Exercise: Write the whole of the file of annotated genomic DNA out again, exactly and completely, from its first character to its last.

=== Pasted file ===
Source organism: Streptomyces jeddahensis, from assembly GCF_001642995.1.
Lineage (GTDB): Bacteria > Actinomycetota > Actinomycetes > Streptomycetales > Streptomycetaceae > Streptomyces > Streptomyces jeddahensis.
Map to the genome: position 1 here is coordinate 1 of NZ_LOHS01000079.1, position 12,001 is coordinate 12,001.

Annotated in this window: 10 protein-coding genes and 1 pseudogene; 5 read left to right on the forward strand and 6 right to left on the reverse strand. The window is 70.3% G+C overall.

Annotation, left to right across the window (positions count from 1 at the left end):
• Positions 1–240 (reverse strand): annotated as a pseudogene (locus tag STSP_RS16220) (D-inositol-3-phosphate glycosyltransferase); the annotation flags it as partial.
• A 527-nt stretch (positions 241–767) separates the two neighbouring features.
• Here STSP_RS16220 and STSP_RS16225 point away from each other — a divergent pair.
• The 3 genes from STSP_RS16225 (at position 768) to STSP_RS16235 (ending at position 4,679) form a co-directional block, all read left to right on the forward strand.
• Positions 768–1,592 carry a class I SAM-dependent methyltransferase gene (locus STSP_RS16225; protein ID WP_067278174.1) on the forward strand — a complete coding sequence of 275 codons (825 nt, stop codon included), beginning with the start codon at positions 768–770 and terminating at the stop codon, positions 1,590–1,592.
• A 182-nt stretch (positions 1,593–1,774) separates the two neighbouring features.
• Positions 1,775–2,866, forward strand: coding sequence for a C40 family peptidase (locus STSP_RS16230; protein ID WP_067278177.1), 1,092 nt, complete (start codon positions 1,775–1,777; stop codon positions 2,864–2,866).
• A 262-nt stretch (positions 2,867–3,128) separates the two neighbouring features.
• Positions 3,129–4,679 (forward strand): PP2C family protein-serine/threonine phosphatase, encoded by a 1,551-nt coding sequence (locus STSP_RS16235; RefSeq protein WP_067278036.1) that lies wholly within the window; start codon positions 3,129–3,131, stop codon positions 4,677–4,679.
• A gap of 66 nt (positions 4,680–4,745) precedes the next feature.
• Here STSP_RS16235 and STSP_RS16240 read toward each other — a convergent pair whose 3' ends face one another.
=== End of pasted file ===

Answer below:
Source organism: Streptomyces jeddahensis, from assembly GCF_001642995.1.
Lineage (GTDB): Bacteria > Actinomycetota > Actinomycetes > Streptomycetales > Streptomycetaceae > Streptomyces > Streptomyces jeddahensis.
Map to the genome: position 1 here is coordinate 1 of NZ_LOHS01000079.1, position 12,001 is coordinate 12,001.

Annotated in this window: 10 protein-coding genes and 1 pseudogene; 5 read left to right on the forward strand and 6 right to left on the reverse strand. The window is 70.3% G+C overall.

Annotation, left to right across the window (positions count from 1 at the left end):
• Positions 1–240 (reverse strand): annotated as a pseudogene (locus tag STSP_RS16220) (D-inositol-3-phosphate glycosyltransferase); the annotation flags it as partial.
• A 527-nt stretch (positions 241–767) separates the two neighbouring features.
• Here STSP_RS16220 and STSP_RS16225 point away from each other — a divergent pair.
• The 3 genes from STSP_RS16225 (at position 768) to STSP_RS16235 (ending at position 4,679) form a co-directional block, all read left to right on the forward strand.
• Positions 768–1,592 carry a class I SAM-dependent methyltransferase gene (locus STSP_RS16225; protein ID WP_067278174.1) on the forward strand — a complete coding sequence of 275 codons (825 nt, stop codon included), beginning with the start codon at positions 768–770 and terminating at the stop codon, positions 1,590–1,592.
• A 182-nt stretch (positions 1,593–1,774) separates the two neighbouring features.
• Positions 1,775–2,866, forward strand: coding sequence for a C40 family peptidase (locus STSP_RS16230; protein ID WP_067278177.1), 1,092 nt, complete (start codon positions 1,775–1,777; stop codon positions 2,864–2,866).
• A 262-nt stretch (positions 2,867–3,128) separates the two neighbouring features.
• Positions 3,129–4,679 (forward strand): PP2C family protein-serine/threonine phosphatase, encoded by a 1,551-nt coding sequence (locus STSP_RS16235; RefSeq protein WP_067278036.1) that lies wholly within the window; start codon positions 3,129–3,131, stop codon positions 4,677–4,679.
• A gap of 66 nt (positions 4,680–4,745) precedes the next feature.
• Here STSP_RS16235 and STSP_RS16240 read toward each other — a convergent pair whose 3' ends face one another.